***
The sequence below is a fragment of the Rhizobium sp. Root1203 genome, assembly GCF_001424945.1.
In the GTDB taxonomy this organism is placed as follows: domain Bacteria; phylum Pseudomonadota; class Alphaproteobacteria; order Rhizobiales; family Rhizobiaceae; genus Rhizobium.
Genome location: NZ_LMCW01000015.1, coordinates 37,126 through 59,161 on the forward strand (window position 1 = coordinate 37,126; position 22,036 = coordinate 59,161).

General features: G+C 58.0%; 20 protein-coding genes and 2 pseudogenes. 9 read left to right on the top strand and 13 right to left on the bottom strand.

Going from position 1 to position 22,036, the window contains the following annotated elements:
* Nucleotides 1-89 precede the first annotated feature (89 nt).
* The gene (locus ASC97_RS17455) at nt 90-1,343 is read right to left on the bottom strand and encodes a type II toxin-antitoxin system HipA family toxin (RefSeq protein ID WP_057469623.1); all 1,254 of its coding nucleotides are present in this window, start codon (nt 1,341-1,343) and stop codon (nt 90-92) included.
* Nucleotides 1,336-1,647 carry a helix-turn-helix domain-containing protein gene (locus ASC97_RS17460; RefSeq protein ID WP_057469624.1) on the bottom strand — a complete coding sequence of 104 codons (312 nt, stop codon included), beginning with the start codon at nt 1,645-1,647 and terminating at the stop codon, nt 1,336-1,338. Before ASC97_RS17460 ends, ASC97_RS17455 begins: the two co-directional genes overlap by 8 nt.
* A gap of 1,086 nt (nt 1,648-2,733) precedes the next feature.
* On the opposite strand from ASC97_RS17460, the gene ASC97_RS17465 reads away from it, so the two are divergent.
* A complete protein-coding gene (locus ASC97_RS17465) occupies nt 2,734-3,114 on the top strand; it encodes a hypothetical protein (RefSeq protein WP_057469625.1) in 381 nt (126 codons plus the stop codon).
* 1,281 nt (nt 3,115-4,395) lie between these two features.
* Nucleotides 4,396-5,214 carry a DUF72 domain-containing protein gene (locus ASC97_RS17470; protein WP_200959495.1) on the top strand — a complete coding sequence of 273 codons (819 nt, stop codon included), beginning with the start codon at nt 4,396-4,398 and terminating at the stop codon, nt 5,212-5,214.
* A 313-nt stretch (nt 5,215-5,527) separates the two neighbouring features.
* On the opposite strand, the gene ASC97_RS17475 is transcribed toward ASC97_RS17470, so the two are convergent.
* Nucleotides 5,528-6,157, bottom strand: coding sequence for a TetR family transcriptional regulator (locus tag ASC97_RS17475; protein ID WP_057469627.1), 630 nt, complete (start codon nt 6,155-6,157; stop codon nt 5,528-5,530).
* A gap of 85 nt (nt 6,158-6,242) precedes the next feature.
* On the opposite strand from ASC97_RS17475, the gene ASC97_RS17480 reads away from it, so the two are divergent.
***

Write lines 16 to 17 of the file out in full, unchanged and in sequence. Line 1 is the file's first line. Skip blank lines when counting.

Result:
* Nucleotides 5,528-6,157, bottom strand: coding sequence for a TetR family transcriptional regulator (locus tag ASC97_RS17475; protein ID WP_057469627.1), 630 nt, complete (start codon nt 6,155-6,157; stop codon nt 5,528-5,530).
* A gap of 85 nt (nt 6,158-6,242) precedes the next feature.